The House of Representatives is expected to vote on the Women’s Health Protection Act on Friday with the expectation that it is likely to fail in the split Senate.
In a largely symbolic move, Democrats are looking to vote on the measure in order to represent their willingness to codify the Supreme Court decision of Roe v. Wade into law as the high court could potentially overturn the decision that effectively legalized abortion across the country in 1973.
Democrats might see this as a potentially important issue in the midterm elections and are securing a vote this year in order to show pro-abortion voters that they are willing to take action if the Supreme Court rules against the precedent established in Roe v. Wade and instead allows states to decide their own abortion laws.
As The New York Times reported, “Democrats moved swiftly to schedule action on the measure after the court refused this month to block a Texas law that prohibits most abortions after six weeks of gestation. It would guarantee the right to abortion through federal law, pre-empting hundreds of state laws governing the procedure around the country.”
“It became very evident that we needed to have something that would push back against all these state restrictions,” said Representative Judy Chu (D-CA), who is the top author of the legislation. “We could see that change was possible at the Supreme Court, and we knew we had to make sure that Roe v. Wade was protected.”
Not all Democrats are supportive of the measure, however, due to the fact that it goes far in its actions.
Senator Susan Collins (R-ME) said she could not back the bill in its current state.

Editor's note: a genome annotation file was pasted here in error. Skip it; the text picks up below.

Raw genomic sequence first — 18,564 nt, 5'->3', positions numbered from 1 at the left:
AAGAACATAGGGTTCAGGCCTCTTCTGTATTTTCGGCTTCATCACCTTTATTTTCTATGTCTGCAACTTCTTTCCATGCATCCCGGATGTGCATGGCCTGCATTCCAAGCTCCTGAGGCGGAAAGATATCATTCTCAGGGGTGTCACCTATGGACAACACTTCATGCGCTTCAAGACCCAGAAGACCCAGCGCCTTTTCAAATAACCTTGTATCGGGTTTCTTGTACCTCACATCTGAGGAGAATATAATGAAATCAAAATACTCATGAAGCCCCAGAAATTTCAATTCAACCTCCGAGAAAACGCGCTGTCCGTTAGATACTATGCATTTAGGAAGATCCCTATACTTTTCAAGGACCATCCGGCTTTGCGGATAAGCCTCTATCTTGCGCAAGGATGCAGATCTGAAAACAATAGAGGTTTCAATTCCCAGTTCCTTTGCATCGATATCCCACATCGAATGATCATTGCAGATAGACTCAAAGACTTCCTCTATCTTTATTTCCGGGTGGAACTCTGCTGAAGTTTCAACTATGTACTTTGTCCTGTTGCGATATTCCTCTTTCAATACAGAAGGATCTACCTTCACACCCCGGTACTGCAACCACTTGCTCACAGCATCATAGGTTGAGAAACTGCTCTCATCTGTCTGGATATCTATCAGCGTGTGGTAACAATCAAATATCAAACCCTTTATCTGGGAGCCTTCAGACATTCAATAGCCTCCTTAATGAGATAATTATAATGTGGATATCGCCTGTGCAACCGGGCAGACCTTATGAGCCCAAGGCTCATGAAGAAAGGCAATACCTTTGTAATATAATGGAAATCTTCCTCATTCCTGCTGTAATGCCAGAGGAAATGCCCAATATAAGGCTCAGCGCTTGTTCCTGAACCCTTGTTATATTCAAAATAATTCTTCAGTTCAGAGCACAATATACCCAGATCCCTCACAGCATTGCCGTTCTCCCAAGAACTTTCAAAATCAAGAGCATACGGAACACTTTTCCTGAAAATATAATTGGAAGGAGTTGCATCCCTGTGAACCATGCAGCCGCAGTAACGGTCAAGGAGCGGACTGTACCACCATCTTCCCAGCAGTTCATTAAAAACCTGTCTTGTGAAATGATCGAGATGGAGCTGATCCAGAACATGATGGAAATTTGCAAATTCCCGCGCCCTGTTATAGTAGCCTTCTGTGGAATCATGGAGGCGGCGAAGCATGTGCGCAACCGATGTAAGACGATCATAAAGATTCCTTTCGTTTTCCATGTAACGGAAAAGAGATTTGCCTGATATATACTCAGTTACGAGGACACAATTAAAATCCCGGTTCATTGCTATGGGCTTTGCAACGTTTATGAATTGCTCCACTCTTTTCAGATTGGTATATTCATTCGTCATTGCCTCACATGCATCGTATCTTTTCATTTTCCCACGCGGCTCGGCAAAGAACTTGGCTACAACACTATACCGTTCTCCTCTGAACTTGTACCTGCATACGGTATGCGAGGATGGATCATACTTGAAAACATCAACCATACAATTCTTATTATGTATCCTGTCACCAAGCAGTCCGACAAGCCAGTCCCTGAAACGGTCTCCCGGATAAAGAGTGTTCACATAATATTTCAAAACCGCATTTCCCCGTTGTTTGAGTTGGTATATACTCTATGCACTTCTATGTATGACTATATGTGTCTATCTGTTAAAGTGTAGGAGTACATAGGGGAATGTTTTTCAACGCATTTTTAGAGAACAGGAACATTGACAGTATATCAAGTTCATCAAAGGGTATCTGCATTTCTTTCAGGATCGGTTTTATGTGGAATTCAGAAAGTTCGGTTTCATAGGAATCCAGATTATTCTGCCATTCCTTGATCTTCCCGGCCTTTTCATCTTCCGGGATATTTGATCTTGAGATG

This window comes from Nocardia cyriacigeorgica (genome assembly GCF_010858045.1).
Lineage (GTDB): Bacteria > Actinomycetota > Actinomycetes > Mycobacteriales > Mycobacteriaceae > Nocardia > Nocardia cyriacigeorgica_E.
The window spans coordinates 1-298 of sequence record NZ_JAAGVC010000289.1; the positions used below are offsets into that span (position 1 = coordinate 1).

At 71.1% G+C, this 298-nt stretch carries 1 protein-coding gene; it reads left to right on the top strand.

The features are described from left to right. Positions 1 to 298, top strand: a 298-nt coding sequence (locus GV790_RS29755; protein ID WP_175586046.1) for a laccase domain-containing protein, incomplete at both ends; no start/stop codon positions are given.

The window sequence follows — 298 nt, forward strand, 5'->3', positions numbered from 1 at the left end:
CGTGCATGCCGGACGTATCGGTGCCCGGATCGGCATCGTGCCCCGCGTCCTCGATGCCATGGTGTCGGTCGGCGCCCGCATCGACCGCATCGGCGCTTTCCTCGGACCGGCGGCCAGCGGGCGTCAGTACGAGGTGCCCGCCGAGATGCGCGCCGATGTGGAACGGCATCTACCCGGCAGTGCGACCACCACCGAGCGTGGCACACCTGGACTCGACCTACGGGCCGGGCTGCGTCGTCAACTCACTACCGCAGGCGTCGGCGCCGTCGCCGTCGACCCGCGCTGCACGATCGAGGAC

“‘I support codifying Roe,’ Collins said. ‘Unfortunately, the bill that the House has drafted goes way beyond that.’ She argued that it would ‘severely weaken’ protections afforded to health care providers who refused to perform abortions on religious or moral grounds,” per the Times.
The Biden administration backs the bill and specifically targeted Texas in its statement regarding the legislation.
The state recently passed the Texas Heartbeat Act, which makes most abortions illegal after fetal cardiac activity is detected, which is usually around six weeks of pregnancy.
The administration released a statement earlier this week saying it “strongly supports” the passage of the bill.
It said, “The Texas law significantly impairs women’s access to critical reproductive health care, particularly affecting communities of color, individuals with low incomes, and those who live in rural or underserved communities. The law also turns private citizens into bounty hunters who are empowered to bring lawsuits against anyone who they believe has helped another person get an abortion, including family members, faith leaders, those providing transportation, and health care providers.”
It went on to say, “In the wake of Texas’ unprecedented attack, it has never been more important to codify this constitutional right and to strengthen health care access for all women, regardless of where they live. The Administration looks forward to working with Congress as the Women’s Health Protection Act advances through the legislative process to ensure that this bill codifies and is consistent with the protections established by Roe and subsequent Supreme Court precedent.”
A top Republican speaking out against the bill is Representative Cathy McMorris Rodgers (R-WA), who said, “This legislation is really about a mandate by the federal government that would demand abortion on demand, without any consideration for anyone, including the conscience of the provider.”
Katie Glenn, the government affairs counsel of Americans United for Life, said, per The Times, “Our biggest issue is definitely that this takes away the ability of state lawmakers and local lawmakers to solve problems that they have identified and that their constituents raise,” adding, that “thousands of state laws are at risk from this bill.”